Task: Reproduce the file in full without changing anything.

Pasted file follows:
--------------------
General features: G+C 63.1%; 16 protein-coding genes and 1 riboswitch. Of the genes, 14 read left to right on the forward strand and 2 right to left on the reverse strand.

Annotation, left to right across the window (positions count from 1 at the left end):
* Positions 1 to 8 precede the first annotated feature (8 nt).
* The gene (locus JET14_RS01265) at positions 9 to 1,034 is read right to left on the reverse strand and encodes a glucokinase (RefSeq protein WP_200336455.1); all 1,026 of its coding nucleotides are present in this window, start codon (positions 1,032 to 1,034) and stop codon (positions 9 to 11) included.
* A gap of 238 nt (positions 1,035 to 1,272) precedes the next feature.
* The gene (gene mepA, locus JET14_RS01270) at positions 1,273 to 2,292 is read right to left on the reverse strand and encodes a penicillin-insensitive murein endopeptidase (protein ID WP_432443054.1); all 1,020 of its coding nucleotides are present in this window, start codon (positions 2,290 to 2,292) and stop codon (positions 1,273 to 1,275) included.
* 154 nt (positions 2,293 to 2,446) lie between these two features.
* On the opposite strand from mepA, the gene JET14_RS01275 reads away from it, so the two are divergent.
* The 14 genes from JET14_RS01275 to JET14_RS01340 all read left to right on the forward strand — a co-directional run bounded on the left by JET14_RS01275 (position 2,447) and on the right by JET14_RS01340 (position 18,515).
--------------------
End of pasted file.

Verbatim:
General features: G+C 63.1%; 16 protein-coding genes and 1 riboswitch. Of the genes, 14 read left to right on the forward strand and 2 right to left on the reverse strand.

Annotation, left to right across the window (positions count from 1 at the left end):
* Positions 1 to 8 precede the first annotated feature (8 nt).
* The gene (locus JET14_RS01265) at positions 9 to 1,034 is read right to left on the reverse strand and encodes a glucokinase (RefSeq protein WP_200336455.1); all 1,026 of its coding nucleotides are present in this window, start codon (positions 1,032 to 1,034) and stop codon (positions 9 to 11) included.
* A gap of 238 nt (positions 1,035 to 1,272) precedes the next feature.
* The gene (gene mepA, locus JET14_RS01270) at positions 1,273 to 2,292 is read right to left on the reverse strand and encodes a penicillin-insensitive murein endopeptidase (protein ID WP_432443054.1); all 1,020 of its coding nucleotides are present in this window, start codon (positions 2,290 to 2,292) and stop codon (positions 1,273 to 1,275) included.
* 154 nt (positions 2,293 to 2,446) lie between these two features.
* On the opposite strand from mepA, the gene JET14_RS01275 reads away from it, so the two are divergent.
* The 14 genes from JET14_RS01275 to JET14_RS01340 all read left to right on the forward strand — a co-directional run bounded on the left by JET14_RS01275 (position 2,447) and on the right by JET14_RS01340 (position 18,515).